Yes In My Backyard is a semiweekly column showcasing new and emerging MP3s from local talent.
Brooklyn’s Glass Ghost are throwing their tilted hats into the ring of bands like Dirty Projectors and Deerhoof and Dodos–you know, that irresistible, disjointed mix of pop hooks and Beefheartian abandon. But underneath Eliot Krimsky’s wavering falsetto and mashed keys lies a funky center–drummer Mike Johnson’s crisp drum beats (a mix of live and programmed), which echo J. Dilla’s perfectly imperfect productions. Krimsky and Johnson both did time in New York’s mellow art-flutter crew Flying, and after the break-up they have seemingly let their funk flags fly. Their debut album, Idol Omen (due October 27 on Western Vinyl) has the same naive lilt of Flying, but puts new emphasis on broken grooves and hip-hop-centric beats. First taste “The Same” starts as Brooklyn art-warble but quickly dives into a Shawn-Lee-ready funky calliope and the type of ill-tempoed drum breaks that the Dust Brothers could sample–but, of course, with a sensitive soul somewhere underneath. We recently spoke with Krimsky and drummer Mike Johnson about the song.
What is this song about?
Krimsky: The song came out of a feeling that it is hard to be an individual in our society. Media often tells us who to be, and that has been a source of anxiety for me. There are the same chains and the same symbols everywhere we go, and that can feel isolating and claustrophobic. The narrator of the song is aware of the “sameness” in everything, and by the end of the song he is breaking out of it through a communal celebration.
How did you develop your falsetto?
Krimsky: When I was in college I made some four-track songs. Each song was titled for a different day of the week. This was pretty much the first time I sang my own songs. I sang them in falsetto, which immediately felt right to me. Those songs were very close to me and I was shy to show them to people. When I was in Flying, I sang in many different ranges. When Flying stopped playing, I felt an open space. One day I was sitting down at the piano with a new feeling of freedom. It dawned on me that these particular notes felt very natural for my voice.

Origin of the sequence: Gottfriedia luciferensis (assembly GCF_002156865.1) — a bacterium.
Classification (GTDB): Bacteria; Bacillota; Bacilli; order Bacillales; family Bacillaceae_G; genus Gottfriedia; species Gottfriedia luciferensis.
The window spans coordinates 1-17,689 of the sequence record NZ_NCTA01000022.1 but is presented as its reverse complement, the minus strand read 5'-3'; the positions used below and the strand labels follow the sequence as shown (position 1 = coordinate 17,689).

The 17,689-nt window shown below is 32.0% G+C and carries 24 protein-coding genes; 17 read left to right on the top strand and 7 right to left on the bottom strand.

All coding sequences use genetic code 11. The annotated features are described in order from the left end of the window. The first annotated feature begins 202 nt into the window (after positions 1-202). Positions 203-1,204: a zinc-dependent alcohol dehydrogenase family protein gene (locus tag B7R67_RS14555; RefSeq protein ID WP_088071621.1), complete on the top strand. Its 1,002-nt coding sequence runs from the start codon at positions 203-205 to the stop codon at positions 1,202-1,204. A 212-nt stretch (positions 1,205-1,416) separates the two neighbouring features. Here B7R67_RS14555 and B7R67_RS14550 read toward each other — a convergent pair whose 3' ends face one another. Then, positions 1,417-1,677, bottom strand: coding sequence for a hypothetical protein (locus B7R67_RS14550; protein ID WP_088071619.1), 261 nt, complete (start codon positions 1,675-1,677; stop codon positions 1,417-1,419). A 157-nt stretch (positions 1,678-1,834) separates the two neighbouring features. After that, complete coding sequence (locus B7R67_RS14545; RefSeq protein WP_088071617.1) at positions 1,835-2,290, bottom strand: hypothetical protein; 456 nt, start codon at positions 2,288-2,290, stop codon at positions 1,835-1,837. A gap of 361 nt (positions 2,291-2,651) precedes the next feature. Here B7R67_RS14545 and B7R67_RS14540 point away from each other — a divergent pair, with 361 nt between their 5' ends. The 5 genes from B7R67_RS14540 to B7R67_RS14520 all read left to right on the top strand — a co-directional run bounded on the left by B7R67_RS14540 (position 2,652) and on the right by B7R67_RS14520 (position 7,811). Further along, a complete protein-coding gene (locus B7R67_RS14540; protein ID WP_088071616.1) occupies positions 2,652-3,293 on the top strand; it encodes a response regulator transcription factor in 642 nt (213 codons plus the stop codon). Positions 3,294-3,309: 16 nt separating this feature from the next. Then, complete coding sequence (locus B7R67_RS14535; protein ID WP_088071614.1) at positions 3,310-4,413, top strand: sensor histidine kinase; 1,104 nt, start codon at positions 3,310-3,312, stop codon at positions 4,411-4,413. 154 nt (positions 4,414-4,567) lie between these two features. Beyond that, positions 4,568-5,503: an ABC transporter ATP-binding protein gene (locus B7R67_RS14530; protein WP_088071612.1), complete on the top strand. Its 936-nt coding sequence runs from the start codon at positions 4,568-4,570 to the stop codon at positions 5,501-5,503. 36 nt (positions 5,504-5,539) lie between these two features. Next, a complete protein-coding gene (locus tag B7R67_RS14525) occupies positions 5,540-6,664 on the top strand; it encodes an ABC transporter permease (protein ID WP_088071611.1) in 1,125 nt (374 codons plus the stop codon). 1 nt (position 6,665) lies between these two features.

What do you guys look for in drum sounds?
Mike Johnson: When we were recording the initial drum tracks for the album I was listening obsessively to J Dilla’s beat CDs. His sounds are incredible and I was doing a lot to mimic what he does. I’ve also always really loved Ed Blackwell and the way he makes the drumset sound African. And I tried to bring in some of that. Working with [producer] Tyler Wood was incredible. He really made the drums sound better than I could have imagined. He used an amazing variety of miking and re-amping techniques that made the drums punch and speak in a way that I haven’t been able to get on any other recording I’ve done.
What was the vibe you were going for at the end of this track?
Krimsky: We were going for a dense parade vibe, a feeling of communal celebration. We wanted there to be a lot of sounds brewing in a pot. I was thinking about the denseness of Public Enemy’s Fear of a Black Planet. In those recordings there are so many sounds that you cant identify. I was also thinking about the beginning of Marvin Gaye’s “Whats Going On” where there are a lot of people talking, clapping, and celebrating throughout the song. Some of the elements of the “brewing pot” are real crowd noises, sampled crowd noises, a marching band created to sound like it’s happening across the street, piano, pipe organ, moog sounds and percussion,
What’s your favorite place to eat or hang in Brooklyn?
Johnson: Lately I’ve really been enjoying a place called Cody’s Alehouse and Grille on Court St. It’s kind of an older crowd but it’s really the perfect place to overload on greasy food, drink beer and watch thirty screens of sports.